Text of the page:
Q: Headliner Installation
I am about ready to install a headliner but I wonder how to approach this and have a few other quesitons … How many bows should I have? My old headliner is missing but there are four bows in place on the roof. Is there no center bow? My new headliner has a bow pocket in the center. But the car (67) looks like no centerbow existed. The interior light is there and there is a wide rail running across the roof at that point. Also there are some pointed barbs along side this rail. Do I connect the center bow pocket to these barb-hooks somehow?
A: Yes there should be a bow in the center. It’s different than the others (shorter) and does not hook into the side roof rail. Those barbs hold it (center bow and headliner) in place and give you a starting point. The center bow threads thru that pocket in your new liner. Installation is impossible without this bow.
Strip the interior(yes, everything) windshield and back glass, package tray and all weather moulding retainers etc..
Mark and number the bows to so they go back in original holes. Mark which hole they come out of too.
Put small screws in place before installing headliner. It makes it easier to find the holes after the headliner is installed. You dont need to do this for the visors, mirror or shoulder belt anchor bolts if you have them. But, make sure to cut a big enough hole for them or you could break them when reinstalling like I did. That’s a bear!
Start in the center and work your way out, forward, and then to the back. At front and rear, start at the center and work toward corners.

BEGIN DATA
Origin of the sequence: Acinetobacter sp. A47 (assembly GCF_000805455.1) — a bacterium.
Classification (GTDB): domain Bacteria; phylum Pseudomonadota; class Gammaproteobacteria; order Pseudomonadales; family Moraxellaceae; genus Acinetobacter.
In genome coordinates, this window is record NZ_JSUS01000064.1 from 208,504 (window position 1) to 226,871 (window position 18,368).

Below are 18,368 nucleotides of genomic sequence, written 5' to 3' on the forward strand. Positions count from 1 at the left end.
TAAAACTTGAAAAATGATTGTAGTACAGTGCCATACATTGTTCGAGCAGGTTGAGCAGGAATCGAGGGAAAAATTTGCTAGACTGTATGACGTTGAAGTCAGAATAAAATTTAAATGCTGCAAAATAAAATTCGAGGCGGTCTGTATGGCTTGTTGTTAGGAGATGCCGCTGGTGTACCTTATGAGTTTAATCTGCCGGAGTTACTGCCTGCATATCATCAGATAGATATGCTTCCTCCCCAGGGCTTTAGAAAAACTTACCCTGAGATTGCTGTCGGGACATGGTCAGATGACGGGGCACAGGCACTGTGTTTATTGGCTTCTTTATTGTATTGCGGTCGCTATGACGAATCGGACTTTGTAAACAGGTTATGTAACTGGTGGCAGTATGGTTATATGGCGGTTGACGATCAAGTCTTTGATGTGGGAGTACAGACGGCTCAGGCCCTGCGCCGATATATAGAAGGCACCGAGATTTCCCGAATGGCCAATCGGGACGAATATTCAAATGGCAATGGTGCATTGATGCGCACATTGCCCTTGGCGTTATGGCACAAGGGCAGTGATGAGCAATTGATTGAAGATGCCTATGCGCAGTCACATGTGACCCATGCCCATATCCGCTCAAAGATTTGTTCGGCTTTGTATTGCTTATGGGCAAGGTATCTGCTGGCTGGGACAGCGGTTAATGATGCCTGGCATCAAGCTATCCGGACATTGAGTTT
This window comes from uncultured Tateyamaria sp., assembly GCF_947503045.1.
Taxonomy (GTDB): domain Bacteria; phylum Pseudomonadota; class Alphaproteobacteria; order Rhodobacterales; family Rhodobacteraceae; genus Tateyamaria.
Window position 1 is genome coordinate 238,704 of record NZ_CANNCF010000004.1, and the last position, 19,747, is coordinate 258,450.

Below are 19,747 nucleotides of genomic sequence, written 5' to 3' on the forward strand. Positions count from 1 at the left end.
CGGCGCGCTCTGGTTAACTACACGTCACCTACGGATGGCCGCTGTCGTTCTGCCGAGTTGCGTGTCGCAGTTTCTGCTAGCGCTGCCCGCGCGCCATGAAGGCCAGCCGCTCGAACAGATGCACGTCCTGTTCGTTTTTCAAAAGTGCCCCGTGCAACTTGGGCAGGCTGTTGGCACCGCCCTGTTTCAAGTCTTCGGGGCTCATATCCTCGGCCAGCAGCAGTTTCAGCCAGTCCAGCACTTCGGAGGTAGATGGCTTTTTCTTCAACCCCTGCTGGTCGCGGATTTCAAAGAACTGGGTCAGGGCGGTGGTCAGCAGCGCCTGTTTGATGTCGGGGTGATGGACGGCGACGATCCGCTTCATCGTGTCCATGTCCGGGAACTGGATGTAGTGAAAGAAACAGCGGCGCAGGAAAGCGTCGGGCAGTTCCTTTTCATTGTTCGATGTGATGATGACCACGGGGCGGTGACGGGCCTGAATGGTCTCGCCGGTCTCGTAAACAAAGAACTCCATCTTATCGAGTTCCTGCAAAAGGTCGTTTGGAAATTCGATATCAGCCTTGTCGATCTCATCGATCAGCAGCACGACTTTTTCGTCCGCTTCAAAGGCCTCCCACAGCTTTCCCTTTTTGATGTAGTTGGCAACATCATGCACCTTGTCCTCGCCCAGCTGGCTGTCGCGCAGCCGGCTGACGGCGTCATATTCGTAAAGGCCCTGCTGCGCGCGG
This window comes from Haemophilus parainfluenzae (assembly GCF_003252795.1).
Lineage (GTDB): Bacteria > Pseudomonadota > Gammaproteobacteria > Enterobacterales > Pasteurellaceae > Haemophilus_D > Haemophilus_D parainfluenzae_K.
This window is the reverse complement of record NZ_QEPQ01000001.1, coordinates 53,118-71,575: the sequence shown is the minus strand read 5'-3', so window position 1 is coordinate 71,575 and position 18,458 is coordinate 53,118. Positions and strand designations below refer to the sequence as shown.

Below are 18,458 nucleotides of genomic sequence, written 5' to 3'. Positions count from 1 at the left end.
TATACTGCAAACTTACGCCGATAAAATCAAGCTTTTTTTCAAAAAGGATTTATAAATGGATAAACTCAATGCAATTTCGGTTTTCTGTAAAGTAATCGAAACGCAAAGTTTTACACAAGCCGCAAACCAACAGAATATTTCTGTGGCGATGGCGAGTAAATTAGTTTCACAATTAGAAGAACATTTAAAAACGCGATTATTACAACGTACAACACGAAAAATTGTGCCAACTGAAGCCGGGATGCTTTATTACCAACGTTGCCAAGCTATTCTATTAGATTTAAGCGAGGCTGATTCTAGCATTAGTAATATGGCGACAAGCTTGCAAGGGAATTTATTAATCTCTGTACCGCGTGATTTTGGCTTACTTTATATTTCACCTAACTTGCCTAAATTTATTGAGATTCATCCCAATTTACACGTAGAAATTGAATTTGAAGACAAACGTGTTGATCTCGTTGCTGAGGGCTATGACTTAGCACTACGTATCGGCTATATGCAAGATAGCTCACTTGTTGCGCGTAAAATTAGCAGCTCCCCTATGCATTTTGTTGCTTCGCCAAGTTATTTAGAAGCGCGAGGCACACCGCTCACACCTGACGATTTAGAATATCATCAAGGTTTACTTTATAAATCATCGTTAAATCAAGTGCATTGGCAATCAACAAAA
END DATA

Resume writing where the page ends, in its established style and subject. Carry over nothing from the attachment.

The glue is very forgiving of mistakes even though it sets up quickly. You will need more glue than supplied with the kit. You can take your empty can to the local auto upholstry shop for a refill, their’s come in 3 gallon cans.
When done, either steam it or spray water on it to shrink it up tight as a drum.
A: Just thought I’d pass along a success story… this weekend I installed a new head liner in my 69. Whew!!! What a job. ( I feel like the guy in the commercial who holds up a sign in front of the camera at the football game).
This is definitely a job that was made easier by having an extra set of hands. A buddy came over to assist but neither of us had a clue how to start. What we decided to do was to start at the front middle and pull it tight toward the corner (I applied a thin coat of 3M adhesive in the areas to be pulled) and slipped on the pinch molding as we went along.
We then started on the side at the second rib and pulled out. At each point we would slip the pinch molding on to hold it tight while working toward the front. When we pulled at the corner from the side we pulled out and toward the front again slipping on the pinch molding to hold it in place.
We then moved to the back middle, pulled it tight and moved toward the corner. We moved to the next to last rib and pulled it down tight. We used the tack strip that is located behind the sail panels to hold the fabric tight. At the last rib we pulled it tight under the tach strip and used a screw and washer to secure it tight.
After both side were complete the results were great. Not perfect but very nice. The car is coming together and I hope to have the interior completed in a couple of weeks. By the way, I can’t imagine how this is done with the windshield and rear window in place.
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Content last modified: January 19, 2014 at 3:25 pm